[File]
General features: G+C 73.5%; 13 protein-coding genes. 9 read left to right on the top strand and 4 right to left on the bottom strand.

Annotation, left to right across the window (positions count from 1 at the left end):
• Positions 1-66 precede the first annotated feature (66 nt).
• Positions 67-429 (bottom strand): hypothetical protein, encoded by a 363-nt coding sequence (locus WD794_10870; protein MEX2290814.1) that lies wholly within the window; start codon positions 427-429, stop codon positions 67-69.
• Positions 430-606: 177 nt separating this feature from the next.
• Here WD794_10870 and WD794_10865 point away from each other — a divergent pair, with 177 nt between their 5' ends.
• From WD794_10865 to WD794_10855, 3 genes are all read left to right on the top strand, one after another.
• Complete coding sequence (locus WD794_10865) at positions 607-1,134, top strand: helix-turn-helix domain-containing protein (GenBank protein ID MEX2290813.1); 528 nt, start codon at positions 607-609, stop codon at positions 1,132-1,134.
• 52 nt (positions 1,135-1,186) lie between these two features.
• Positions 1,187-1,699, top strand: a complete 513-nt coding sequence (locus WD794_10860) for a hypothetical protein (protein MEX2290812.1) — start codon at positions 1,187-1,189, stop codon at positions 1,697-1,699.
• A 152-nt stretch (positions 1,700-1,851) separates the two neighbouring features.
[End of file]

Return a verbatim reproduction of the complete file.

General features: G+C 73.5%; 13 protein-coding genes. 9 read left to right on the top strand and 4 right to left on the bottom strand.

Annotation, left to right across the window (positions count from 1 at the left end):
• Positions 1-66 precede the first annotated feature (66 nt).
• Positions 67-429 (bottom strand): hypothetical protein, encoded by a 363-nt coding sequence (locus WD794_10870; protein MEX2290814.1) that lies wholly within the window; start codon positions 427-429, stop codon positions 67-69.
• Positions 430-606: 177 nt separating this feature from the next.
• Here WD794_10870 and WD794_10865 point away from each other — a divergent pair, with 177 nt between their 5' ends.
• From WD794_10865 to WD794_10855, 3 genes are all read left to right on the top strand, one after another.
• Complete coding sequence (locus WD794_10865) at positions 607-1,134, top strand: helix-turn-helix domain-containing protein (GenBank protein ID MEX2290813.1); 528 nt, start codon at positions 607-609, stop codon at positions 1,132-1,134.
• 52 nt (positions 1,135-1,186) lie between these two features.
• Positions 1,187-1,699, top strand: a complete 513-nt coding sequence (locus WD794_10860) for a hypothetical protein (protein MEX2290812.1) — start codon at positions 1,187-1,189, stop codon at positions 1,697-1,699.
• A 152-nt stretch (positions 1,700-1,851) separates the two neighbouring features.